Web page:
Wednesday, May 20, 2015

Valuation & the Fed Model (excerpt)

Valuation like beauty is in the eye of the beholder. With bond yields at historical lows, why shouldn’t valuation multiples be at historical highs? At 2%, the 10-year Treasury bond yield has an effective forward P/E of 50, implying that stocks trading at a forward earnings yield of 5.9% and a multiple of 17 are grossly undervalued by as much as 62%. Of course, this “Fed Model,” as I first named it back in July 1997, has been showing that stocks are undervalued since the Tech bubble burst. Furthermore, historically low interest rates may be a sign of secular stagnation, which isn’t particularly bullish.

Previously I’ve argued that valuations are being driven by equity purchasers who don’t pay much attention to valuations. They are corporate managers buying back their shares because the forward earnings yields on their shares exceed their borrowing cost of capital in the bond market. As far as they are concerned, beauty is measured by the appreciation of their stock price as they buy back their shares. In this scenario, the source of irrational exuberance is the ultra-cheap money available in the bond market for share buy backs and M&A thanks to the ultra-easy monetary policies of the Fed.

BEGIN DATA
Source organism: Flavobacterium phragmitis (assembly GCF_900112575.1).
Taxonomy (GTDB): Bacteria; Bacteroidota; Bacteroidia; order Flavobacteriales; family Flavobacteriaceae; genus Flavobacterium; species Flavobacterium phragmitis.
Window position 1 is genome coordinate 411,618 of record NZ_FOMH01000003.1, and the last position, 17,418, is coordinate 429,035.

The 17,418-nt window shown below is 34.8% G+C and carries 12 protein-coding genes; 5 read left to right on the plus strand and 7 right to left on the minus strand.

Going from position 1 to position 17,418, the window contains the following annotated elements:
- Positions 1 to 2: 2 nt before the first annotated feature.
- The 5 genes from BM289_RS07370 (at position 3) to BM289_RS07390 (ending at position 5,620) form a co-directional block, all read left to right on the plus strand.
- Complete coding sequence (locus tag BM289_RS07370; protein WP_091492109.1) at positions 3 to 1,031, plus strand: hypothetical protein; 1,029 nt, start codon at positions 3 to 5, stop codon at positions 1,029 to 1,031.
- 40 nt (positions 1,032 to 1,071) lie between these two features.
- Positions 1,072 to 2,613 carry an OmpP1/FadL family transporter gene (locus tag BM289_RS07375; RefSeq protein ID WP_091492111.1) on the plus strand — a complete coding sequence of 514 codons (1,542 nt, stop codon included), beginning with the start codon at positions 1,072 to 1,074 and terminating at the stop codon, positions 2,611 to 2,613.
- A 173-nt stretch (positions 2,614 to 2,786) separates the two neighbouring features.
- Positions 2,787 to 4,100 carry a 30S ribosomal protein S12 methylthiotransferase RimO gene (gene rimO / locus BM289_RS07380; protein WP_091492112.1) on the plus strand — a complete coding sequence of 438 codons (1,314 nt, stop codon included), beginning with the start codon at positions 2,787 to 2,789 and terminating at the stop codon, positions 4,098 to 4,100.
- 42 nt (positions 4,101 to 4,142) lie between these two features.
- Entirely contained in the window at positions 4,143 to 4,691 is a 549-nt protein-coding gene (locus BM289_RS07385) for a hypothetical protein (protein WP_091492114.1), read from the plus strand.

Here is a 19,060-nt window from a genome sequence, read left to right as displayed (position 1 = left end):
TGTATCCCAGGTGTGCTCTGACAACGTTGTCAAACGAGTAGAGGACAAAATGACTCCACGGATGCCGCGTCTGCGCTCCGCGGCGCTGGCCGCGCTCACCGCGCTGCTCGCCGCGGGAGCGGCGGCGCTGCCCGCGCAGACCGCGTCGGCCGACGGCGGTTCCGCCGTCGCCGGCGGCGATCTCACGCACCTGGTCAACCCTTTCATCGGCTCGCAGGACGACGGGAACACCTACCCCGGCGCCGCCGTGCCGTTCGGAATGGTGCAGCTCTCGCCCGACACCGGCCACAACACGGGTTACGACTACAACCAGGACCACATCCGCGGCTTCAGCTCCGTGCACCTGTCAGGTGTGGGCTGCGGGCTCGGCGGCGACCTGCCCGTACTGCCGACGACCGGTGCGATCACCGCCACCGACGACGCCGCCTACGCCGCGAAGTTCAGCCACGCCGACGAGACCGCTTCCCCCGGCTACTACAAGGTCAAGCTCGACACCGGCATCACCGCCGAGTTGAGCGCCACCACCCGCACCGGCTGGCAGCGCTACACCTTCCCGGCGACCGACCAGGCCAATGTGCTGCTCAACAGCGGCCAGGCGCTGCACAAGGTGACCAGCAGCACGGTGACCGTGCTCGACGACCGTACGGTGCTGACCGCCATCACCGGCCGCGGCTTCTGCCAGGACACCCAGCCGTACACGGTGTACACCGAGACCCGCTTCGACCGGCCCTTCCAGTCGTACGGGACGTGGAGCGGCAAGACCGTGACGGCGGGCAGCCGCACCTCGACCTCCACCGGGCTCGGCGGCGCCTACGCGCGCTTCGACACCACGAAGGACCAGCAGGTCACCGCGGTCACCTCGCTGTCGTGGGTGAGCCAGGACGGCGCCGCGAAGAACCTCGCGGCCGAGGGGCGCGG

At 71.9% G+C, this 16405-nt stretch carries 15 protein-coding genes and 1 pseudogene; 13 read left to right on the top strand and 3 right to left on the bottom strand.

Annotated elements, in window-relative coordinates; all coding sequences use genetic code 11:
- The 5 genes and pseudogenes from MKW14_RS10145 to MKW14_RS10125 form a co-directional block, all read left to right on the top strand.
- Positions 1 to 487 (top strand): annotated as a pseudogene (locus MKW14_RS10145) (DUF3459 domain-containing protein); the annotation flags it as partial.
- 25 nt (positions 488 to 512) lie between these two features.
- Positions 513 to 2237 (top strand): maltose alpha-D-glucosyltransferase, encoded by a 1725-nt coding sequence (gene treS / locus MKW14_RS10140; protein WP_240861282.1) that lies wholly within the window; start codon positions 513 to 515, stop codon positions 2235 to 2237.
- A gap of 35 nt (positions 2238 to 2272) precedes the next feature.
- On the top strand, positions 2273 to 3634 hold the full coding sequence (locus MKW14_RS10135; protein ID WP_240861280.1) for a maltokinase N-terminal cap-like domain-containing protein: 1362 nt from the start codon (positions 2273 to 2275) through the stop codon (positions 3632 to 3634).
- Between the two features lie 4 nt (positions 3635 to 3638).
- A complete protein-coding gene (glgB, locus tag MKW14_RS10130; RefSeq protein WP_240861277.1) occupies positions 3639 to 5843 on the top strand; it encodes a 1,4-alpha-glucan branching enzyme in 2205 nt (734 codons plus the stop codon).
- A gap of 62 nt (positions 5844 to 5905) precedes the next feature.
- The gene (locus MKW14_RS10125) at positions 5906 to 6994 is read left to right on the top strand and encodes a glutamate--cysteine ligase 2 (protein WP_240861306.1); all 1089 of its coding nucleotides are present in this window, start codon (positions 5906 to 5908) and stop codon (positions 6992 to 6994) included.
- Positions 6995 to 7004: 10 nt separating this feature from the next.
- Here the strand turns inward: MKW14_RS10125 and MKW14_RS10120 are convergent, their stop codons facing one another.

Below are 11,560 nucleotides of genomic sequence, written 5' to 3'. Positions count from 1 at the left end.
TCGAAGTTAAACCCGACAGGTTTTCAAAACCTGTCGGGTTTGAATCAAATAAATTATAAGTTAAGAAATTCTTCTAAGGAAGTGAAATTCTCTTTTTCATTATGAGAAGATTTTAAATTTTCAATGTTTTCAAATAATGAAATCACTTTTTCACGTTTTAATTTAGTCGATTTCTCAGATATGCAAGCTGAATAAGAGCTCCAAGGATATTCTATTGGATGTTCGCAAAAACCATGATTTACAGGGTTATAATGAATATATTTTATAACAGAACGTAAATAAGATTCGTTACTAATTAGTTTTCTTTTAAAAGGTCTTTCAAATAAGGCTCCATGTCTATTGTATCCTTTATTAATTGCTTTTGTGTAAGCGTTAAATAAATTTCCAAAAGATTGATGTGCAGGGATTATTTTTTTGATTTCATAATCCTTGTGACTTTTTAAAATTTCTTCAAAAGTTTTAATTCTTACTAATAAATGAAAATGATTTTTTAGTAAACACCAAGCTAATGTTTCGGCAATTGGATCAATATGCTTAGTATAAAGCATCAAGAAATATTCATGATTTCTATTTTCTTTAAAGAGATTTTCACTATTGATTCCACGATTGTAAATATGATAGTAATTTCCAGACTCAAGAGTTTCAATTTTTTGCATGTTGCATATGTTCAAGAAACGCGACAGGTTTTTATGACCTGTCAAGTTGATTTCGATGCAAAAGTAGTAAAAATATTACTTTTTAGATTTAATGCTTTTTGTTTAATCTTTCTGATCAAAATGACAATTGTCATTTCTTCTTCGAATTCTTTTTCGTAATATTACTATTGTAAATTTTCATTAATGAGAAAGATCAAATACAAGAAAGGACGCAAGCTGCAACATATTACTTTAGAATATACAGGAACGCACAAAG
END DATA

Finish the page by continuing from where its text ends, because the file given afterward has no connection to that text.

Today's Morning Briefing: Beauty Contest. (1) Episode 42 in The Twilight Zone. (2) Different strokes: Dear Leader vs. King Kong. (3) Some pushback on valuation. (4) Irrational Exuberance Zone. (5) The 3 scenarios again. (6) Channeling the Tech bubble. (7) Record PEG for S&P 500. (8) Smithers & Co. on Tobin’s Q. (9) Does valuation matter? (10) Do interest rates matter? (11) Draghi renews his vows. (12) Front-end loaded QE. (13) Lackluster recovery in Eurozone. (More for subscribers.)

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